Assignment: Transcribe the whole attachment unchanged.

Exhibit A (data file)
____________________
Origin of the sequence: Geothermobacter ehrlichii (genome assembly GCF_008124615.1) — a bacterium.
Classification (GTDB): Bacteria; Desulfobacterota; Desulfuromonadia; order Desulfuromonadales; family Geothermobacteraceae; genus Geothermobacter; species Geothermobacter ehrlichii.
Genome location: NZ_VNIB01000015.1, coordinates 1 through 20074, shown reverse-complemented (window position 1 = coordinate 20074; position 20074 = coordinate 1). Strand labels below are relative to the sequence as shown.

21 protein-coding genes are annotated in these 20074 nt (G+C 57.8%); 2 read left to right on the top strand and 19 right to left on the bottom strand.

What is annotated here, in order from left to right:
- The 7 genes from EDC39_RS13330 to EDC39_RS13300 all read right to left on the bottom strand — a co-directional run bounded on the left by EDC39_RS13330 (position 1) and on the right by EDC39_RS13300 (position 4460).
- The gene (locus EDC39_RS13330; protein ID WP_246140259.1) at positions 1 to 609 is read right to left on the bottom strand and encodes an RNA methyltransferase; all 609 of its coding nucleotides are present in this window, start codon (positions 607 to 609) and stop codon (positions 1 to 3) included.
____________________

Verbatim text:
Origin of the sequence: Geothermobacter ehrlichii (genome assembly GCF_008124615.1) — a bacterium.
Classification (GTDB): Bacteria; Desulfobacterota; Desulfuromonadia; order Desulfuromonadales; family Geothermobacteraceae; genus Geothermobacter; species Geothermobacter ehrlichii.
Genome location: NZ_VNIB01000015.1, coordinates 1 through 20074, shown reverse-complemented (window position 1 = coordinate 20074; position 20074 = coordinate 1). Strand labels below are relative to the sequence as shown.

21 protein-coding genes are annotated in these 20074 nt (G+C 57.8%); 2 read left to right on the top strand and 19 right to left on the bottom strand.

What is annotated here, in order from left to right:
- The 7 genes from EDC39_RS13330 to EDC39_RS13300 all read right to left on the bottom strand — a co-directional run bounded on the left by EDC39_RS13330 (position 1) and on the right by EDC39_RS13300 (position 4460).
- The gene (locus EDC39_RS13330; protein ID WP_246140259.1) at positions 1 to 609 is read right to left on the bottom strand and encodes an RNA methyltransferase; all 609 of its coding nucleotides are present in this window, start codon (positions 607 to 609) and stop codon (positions 1 to 3) included.